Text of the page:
Garden of Life Vitamin Code Raw Iron Supplement - 30 Vegan Capsules, 22mg Once Daily Iron, Vitamins C, B12, Folate, Fruit, Veggies & Probiotics, Iron Supplements for Women, Energy & Anemia SupportView on Amazon
- BrandGarden of Life
Thorne Ferrasorb - 36 mg Iron with Essential Nutrients - Complete Blood-Building Formula - Elemental Iron, Folate, B and C Vitamins for Optimal Absorption - Gluten-Free - 60 CapsulesView on Amazon
- BrandThorne Research
MegaFood Blood Builder - Iron Supplement Shown to Increase Iron Levels without Nausea or Constipation - Energy Support with Iron, Vitamin B12, and Folic Acid - Vegan - 30 TabsView on Amazon
NATURELO Vegan Iron Supplement with Vitamin C and Organic Whole Foods - Gentle Iron Pills for Women & Men w/ Iron Deficiency Including Pregnancy, Anemia and Vegan Diets - 90 Mini CapsulesView on Amazon
Solgar Earth Source Food Fermented Koji Iron 27mg, 60 Vegetable Capsules - Higher-Absorption, Slow-Release Iron - Gentle on The Stomach - Non-GMO, Vegan, Gluten Free, Dairy Free, Kosher - 60 ServingsView on Amazon
Feroglobin Gentle Iron and Nutrient Liquid - Reduce Tiredness and Fatigue | Maintain Health and Vitality | Natural Iron SourceView on Amazon
Cute Iron Fish 2 Packs, A Natural Source of Iron, Safe Cooking Tool to Add Iron to Food and Water, Reduce Risk of Iron Deficiency, Iron Supplement for Pregnant Women, Vegans, AthletesView on Amazon
- BrandNano shield
Iron Supplement for Women & Men Free Blood Builder, Iron Vitamin for Anemia USDA Organic Liquid Iron Drops for Adults with MCT Oil, Natural Grape Flavor, Faster Absorption & Immune Support, 2 Fl OzView on Amazon
- BrandNew Elements
Superior Source Just Women - Iron 25 mg, (Ferrous Fumarate), Under The Tongue Quick Dissolve Sublingual Tablets, 90 Count, Easily Absorbed, Assists Red Blood Cell Formation, Non-GMOView on Amazon
- BrandSuperior Source
NaturesPlus Source of Life Garden Certified Organic Family Iron 18 mg Cap - 30 Vegan Capsules - Plant-Based Iron Supplement - Supports Healthy Blood - Vegetarian, Gluten-Free - 30 ServingsView on Amazon
- BrandNature's Plus
Last update on 2023-10-04 / Affiliate links / Images, Product Titles, and Product Highlights from Amazon Product Advertising API
When it comes to anemia, getting enough iron is a must in order to ensure that your body has the necessary oxygen-carrying capabilities. In order to ensure that you are getting enough iron from your diet, you need to be aware of the best sources of iron available. Here are 7 things to look for when choosing the best source of iron for anemia:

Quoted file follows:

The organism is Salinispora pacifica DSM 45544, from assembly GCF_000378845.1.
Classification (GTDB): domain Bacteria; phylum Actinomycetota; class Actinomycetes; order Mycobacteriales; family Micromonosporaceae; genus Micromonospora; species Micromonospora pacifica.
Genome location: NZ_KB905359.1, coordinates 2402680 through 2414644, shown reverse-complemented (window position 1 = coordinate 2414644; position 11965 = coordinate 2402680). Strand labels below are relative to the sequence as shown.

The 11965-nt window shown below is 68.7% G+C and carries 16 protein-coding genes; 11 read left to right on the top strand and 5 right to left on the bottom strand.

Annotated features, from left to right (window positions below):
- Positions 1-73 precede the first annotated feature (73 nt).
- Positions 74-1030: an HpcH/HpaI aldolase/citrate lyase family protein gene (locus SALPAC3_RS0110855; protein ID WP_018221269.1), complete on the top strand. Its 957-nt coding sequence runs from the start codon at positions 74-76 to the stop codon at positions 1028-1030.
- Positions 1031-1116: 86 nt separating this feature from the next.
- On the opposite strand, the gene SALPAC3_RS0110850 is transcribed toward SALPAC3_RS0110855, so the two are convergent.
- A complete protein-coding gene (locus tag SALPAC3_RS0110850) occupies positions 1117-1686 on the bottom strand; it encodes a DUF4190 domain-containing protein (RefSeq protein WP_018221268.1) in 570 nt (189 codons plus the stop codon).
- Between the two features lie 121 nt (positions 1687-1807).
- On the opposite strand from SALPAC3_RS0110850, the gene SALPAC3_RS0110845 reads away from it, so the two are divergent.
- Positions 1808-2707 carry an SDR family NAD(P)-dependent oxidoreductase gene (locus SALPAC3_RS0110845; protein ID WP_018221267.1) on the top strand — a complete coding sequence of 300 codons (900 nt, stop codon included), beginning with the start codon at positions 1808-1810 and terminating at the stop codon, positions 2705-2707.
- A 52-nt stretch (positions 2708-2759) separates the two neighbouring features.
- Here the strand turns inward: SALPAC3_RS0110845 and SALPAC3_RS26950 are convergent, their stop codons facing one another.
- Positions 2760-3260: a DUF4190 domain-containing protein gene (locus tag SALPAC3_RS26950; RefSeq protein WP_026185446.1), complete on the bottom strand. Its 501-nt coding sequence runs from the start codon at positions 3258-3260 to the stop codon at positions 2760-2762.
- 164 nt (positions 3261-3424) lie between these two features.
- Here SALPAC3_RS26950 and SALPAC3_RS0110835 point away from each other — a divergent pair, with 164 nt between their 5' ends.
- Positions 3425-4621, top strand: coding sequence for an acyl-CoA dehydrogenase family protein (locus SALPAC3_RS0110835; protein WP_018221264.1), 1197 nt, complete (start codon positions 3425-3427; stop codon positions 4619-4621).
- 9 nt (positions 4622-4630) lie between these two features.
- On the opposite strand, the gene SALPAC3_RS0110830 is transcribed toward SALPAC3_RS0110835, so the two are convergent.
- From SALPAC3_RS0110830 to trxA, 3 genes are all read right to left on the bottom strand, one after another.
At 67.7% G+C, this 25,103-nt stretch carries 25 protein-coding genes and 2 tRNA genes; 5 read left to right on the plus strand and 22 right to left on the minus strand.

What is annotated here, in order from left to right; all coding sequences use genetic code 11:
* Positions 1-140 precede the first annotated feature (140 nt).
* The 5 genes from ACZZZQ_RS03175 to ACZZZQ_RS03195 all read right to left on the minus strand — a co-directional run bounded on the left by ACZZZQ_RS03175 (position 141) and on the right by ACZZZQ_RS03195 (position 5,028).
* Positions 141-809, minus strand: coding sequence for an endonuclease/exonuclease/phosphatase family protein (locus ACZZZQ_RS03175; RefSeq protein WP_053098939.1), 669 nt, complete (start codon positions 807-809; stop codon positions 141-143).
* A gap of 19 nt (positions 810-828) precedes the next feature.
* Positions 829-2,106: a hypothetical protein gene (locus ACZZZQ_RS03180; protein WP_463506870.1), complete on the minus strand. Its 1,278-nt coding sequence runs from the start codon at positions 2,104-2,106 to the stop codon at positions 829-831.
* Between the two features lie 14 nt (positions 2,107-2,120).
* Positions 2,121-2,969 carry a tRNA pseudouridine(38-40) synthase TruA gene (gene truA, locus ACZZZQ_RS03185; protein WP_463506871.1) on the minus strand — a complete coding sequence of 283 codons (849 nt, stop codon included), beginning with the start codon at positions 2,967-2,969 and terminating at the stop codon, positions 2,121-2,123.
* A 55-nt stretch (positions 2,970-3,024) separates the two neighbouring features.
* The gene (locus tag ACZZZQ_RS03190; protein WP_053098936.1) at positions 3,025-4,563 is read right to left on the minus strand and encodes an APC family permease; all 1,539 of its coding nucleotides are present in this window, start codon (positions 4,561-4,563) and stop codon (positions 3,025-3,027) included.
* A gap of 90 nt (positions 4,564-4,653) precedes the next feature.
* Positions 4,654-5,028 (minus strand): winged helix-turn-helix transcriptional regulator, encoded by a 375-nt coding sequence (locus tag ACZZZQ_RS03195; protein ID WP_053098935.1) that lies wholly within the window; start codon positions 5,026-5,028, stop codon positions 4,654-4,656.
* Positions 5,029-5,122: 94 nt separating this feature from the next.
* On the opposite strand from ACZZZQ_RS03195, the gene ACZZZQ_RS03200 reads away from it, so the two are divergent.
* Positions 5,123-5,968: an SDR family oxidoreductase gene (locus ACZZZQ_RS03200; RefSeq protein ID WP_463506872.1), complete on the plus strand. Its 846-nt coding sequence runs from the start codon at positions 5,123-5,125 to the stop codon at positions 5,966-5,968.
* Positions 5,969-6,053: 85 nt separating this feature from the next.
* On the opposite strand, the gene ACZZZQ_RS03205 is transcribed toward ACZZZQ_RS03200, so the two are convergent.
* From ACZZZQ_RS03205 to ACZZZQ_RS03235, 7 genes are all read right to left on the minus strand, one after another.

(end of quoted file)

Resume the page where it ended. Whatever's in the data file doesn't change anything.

1. Nutritional Value: Look for foods that provide a good amount of iron, as well as other essential vitamins and minerals that the body needs. Foods such as lean meats, eggs, dark leafy greens, beans, and fortified cereals are great options.
2. Variety: Eating a variety of iron-rich foods will help you get the most out of your diet while also avoiding nutrient deficiencies. Try to include different kinds of meats, legumes, nuts, and grains in your diet.
3. Absorption: Certain foods, such as those that are high in vitamin C, can help your body absorb more iron. Eating foods like citrus fruits, tomatoes, and peppers in combination with iron-rich foods can help maximize iron absorption.
4. Low in Phytates: Phytates are compounds found in plants that can prevent iron from being absorbed by the body. Avoid foods such as legumes, grains, and nuts that are high in phytates if you’re trying to increase your iron intake.
5. Avoid Calcium: Calcium can inhibit iron absorption, so try to avoid eating calcium-rich foods like cheese and milk with your iron-rich foods.
6. Cooking Method: Some cooking methods can reduce the amount of iron available in foods. For example, boiling vegetables can reduce the amount of iron available by up to 50%. Try to cook your foods in ways that will maximize their iron content.
7. Supplements: If you’re having trouble getting enough iron from your diet, you can always look into taking iron supplements. However, always check with your doctor before taking any supplements.
Q: What food should I avoid if I’m trying to increase my iron intake?
A: Foods that are high in phytates, such as legumes, grains, and nuts, should be avoided. Additionally, calcium-rich foods, such as cheese and milk, can inhibit iron absorption and should be avoided in combination with iron-rich foods.
Q: Are there any cooking methods that can help maximize iron content?
A: Yes! Certain cooking methods, such as steaming and baking, can help to maximize the amount of iron available in foods. Try to avoid boiling your foods, as this can reduce the amount of iron available by up to 50%.
Q: How much iron do I need to get from my diet?
A: The amount of iron you need from your diet will vary depending on your age, gender, and other factors. Generally, adult men should get 8-11 mg of iron per day, while adult women should get 18-27 mg per day.
Q: Are there any side effects of taking iron supplements?
A: Yes, taking iron supplements can cause side effects such as constipation, nausea, and vomiting. If you experience any of these side effects, be sure to talk to your doctor.
Q: Is there a way to tell if I’m getting enough iron from my diet?
A: Yes, your doctor can perform a blood test to determine if you are getting enough iron from your diet.
Choosing the best source of iron for anemia is an important step in ensuring that your body is getting enough oxygen-carrying capabilities. Be sure to look for foods that are high in both iron and other essential vitamins and minerals, as well as those that are low in phytates and calcium. Additionally, be aware of the cooking methods that can help maximize iron content and consider taking iron supplements if necessary. With these tips in mind, you can ensure that you are getting the most out of your diet.